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More dollars for training Nurse Practitioners groundbreaking

PRESS RELEASE issued by the New Zealand Rural General Practice Network for immediate use, July 31, 2015

More health dollars for training Nurse Practitioners ground breaking – NZRGPN chair

The announcement by Health Minister Jonathan Coleman that an additional 20 training places would be allocated to Nurse Practitioners next year has been hailed as “ground breaking” by Network chair and Nurse Practitioner Sharon Hansen.

Minister Coleman announced yesterday (July 30) that the Government is committing $846,000 to support an additional 20 Nurse Practitioner trainees in 2016.

“It’s very exciting that the Minister has seen the need and is putting money into placing more nurses on the Nurse Practitioner pathway,” said Ms Hansen, a Temuka-based NP.

While hailing the initiative she says there are some challenges too.

“One of them will be to ensure that there is an even distribution throughout the country for these NPs in terms of their training and work placement post registration.

“We also need to ensure that the proposed support is put into the work environment. We have always struggled with mentorship both in training and in the first year after NP registration has been completed. One of the things that NPs need is good collegial and peer support and good structures around them, and that’s ongoing.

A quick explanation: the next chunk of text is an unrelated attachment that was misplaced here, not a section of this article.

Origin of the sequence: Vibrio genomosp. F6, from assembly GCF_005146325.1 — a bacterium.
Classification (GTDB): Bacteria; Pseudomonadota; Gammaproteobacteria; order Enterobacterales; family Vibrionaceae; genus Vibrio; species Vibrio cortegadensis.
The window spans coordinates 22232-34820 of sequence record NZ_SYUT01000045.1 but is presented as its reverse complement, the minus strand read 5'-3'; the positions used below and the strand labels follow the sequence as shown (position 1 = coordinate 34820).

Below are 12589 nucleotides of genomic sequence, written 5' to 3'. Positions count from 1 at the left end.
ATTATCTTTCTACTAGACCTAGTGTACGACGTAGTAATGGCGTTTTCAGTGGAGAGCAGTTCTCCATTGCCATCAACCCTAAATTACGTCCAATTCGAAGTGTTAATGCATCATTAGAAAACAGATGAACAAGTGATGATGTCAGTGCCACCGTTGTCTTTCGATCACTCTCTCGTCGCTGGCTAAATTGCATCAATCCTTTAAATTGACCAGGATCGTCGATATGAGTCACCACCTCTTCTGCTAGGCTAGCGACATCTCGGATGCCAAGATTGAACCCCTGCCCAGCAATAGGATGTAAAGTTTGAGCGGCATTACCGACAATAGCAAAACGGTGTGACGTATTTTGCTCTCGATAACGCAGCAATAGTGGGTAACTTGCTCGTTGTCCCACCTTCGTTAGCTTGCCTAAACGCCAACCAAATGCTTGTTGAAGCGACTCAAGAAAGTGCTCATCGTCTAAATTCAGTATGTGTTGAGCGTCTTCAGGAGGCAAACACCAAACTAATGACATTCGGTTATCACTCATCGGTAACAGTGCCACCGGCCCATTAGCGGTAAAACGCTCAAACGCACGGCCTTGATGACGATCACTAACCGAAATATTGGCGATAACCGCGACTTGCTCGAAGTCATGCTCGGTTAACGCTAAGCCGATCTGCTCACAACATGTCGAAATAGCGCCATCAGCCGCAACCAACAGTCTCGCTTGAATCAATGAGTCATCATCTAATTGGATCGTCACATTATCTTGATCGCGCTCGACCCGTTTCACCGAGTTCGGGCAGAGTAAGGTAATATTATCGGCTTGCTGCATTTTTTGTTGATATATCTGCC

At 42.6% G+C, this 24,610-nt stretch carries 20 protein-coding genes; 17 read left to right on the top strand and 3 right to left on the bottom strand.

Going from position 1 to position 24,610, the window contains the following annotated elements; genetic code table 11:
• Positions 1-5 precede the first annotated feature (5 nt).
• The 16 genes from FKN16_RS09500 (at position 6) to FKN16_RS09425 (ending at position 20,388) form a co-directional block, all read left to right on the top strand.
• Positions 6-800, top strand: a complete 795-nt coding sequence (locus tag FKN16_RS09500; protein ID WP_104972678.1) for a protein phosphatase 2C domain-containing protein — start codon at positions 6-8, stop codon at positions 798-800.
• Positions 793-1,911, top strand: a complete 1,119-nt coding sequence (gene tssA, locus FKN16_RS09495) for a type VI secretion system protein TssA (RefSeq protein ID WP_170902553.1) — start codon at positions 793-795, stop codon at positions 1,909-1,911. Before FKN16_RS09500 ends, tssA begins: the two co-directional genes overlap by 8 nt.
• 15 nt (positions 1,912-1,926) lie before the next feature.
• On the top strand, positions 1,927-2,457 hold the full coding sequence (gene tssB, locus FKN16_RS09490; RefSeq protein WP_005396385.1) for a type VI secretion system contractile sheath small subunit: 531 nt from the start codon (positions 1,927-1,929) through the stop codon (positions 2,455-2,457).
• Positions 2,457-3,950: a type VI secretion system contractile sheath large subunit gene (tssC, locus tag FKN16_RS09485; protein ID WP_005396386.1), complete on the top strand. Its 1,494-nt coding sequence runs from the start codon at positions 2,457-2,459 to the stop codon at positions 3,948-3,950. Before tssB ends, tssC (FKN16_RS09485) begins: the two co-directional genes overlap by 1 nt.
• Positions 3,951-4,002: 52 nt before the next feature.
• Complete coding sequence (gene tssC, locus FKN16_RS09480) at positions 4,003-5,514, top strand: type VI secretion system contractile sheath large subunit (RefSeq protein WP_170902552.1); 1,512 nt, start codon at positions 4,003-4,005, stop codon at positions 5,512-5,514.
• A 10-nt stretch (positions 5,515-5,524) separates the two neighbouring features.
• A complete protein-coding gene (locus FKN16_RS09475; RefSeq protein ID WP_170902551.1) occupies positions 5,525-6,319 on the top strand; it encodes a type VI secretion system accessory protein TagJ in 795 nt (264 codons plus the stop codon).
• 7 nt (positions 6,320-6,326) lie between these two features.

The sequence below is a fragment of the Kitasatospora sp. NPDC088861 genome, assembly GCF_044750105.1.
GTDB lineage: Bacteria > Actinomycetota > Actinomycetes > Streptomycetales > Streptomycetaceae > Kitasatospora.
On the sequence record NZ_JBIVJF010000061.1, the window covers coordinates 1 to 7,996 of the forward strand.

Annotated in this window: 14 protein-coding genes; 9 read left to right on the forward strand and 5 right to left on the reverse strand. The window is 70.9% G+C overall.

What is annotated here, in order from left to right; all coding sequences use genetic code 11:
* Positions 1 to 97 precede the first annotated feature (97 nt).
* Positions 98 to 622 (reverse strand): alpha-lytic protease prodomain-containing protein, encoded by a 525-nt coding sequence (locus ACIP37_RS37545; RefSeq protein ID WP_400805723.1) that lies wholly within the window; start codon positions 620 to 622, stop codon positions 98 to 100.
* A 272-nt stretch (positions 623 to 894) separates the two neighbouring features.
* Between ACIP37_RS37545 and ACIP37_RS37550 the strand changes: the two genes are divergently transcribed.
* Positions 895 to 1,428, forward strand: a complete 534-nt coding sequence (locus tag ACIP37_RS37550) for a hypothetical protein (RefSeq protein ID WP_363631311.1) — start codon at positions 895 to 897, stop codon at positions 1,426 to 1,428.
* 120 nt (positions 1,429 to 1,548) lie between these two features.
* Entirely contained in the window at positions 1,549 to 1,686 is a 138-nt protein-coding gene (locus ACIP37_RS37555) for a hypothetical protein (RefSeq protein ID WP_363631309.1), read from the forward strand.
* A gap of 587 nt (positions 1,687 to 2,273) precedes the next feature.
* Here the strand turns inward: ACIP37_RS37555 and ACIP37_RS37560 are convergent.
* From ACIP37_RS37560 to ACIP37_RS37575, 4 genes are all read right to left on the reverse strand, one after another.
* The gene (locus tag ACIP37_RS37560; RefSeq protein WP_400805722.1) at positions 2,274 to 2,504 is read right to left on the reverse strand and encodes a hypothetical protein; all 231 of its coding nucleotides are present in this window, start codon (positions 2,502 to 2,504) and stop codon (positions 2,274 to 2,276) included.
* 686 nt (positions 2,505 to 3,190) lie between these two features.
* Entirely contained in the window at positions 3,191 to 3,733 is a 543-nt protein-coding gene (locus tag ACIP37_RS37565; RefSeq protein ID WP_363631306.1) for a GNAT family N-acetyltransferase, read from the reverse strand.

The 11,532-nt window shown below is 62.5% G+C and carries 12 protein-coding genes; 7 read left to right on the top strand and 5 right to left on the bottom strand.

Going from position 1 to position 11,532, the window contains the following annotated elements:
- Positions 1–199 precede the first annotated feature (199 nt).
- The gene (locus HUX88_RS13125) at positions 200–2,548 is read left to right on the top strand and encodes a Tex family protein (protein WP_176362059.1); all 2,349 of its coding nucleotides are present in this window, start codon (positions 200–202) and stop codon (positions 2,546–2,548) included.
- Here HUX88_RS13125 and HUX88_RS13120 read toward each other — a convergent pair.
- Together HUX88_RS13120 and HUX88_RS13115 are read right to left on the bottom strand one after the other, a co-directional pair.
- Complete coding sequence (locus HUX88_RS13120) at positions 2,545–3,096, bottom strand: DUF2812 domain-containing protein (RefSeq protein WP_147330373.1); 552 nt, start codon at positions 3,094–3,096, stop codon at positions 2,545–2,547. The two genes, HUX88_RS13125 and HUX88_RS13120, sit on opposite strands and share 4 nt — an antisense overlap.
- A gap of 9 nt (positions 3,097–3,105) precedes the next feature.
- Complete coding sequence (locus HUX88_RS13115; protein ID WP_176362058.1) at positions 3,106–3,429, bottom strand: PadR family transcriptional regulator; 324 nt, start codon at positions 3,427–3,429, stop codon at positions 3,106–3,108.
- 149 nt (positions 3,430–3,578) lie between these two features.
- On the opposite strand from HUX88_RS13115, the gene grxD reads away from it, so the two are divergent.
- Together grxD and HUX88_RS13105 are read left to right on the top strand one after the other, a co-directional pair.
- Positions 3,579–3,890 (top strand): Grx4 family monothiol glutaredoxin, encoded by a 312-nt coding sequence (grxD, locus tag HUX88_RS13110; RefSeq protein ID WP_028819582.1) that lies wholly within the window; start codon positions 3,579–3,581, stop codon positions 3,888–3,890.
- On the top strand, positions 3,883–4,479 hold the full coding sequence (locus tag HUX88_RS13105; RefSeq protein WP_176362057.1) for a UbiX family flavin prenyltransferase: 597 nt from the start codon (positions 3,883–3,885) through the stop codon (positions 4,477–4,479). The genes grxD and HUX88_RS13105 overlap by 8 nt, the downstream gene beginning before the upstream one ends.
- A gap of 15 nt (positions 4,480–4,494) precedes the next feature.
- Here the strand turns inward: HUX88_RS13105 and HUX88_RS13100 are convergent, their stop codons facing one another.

“The devil will be in the detail about how that is going to pan out and the Network has a pivotal role to play here. We are in a great position to assist in this area. We have a membership that has the ability to support these nurses during and after their training.”

Ms Hansen says she is often questioned about ‘where and how do we get a Nurse Practitioner, we want one’. “So we need to have the connectivity between training, trainees and primary care practices in rural to make this happen”.

Employment of NPs in rural practices is another area of concern, she says. “We need to think about how that happens and support practices in doing their sums to make it happen. Nurse Practitioners will bring in their own funding sources through things such as co-payments and through existing payment schemes. We are not looking at new money, but we are looking at helping practices grow their business models.

“Nurse Practitioners will play a valuable role in the new and evolving model of primary health care in rural centred on the needs of patients and their whanau and we have to think about that in a sustainable way,” says Ms Hansen.


Additional notes:

The University of Auckland and Massey University have designed a new education programme for the 20 new Nurse Practitioner trainees. It will offer more supervised practice time and require employer support to ensure graduates can practise in their advanced roles as soon as they qualify and register as nurse practitioners.

As at 31 March 2015, 145 nurse practitioners were registered by the Nursing Council of New Zealand.

Nurse Practitioners are experienced nurses with a clinical Master’s degree. They work in a range of settings from hospitals and aged care facilities to general practices.

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